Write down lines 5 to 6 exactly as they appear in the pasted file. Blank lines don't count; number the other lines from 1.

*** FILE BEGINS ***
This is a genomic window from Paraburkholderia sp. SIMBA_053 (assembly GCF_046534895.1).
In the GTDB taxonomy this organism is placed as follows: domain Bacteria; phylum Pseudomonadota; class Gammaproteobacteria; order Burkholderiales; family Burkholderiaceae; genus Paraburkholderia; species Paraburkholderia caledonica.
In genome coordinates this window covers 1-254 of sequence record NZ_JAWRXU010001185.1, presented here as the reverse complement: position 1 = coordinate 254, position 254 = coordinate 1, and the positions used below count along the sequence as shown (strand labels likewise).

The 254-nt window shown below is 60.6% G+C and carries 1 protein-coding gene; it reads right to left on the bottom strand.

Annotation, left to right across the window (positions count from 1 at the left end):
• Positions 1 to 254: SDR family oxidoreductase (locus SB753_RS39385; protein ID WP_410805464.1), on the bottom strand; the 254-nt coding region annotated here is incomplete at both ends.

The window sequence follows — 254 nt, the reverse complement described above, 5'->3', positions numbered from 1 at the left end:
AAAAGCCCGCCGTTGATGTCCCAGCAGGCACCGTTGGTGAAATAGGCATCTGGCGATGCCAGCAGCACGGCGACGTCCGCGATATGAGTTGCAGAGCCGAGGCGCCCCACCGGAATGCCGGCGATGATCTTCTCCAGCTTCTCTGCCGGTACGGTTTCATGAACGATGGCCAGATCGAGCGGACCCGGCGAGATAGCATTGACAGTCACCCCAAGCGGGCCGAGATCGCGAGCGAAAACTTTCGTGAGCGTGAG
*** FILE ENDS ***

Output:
Annotation, left to right across the window (positions count from 1 at the left end):
• Positions 1 to 254: SDR family oxidoreductase (locus SB753_RS39385; protein ID WP_410805464.1), on the bottom strand; the 254-nt coding region annotated here is incomplete at both ends.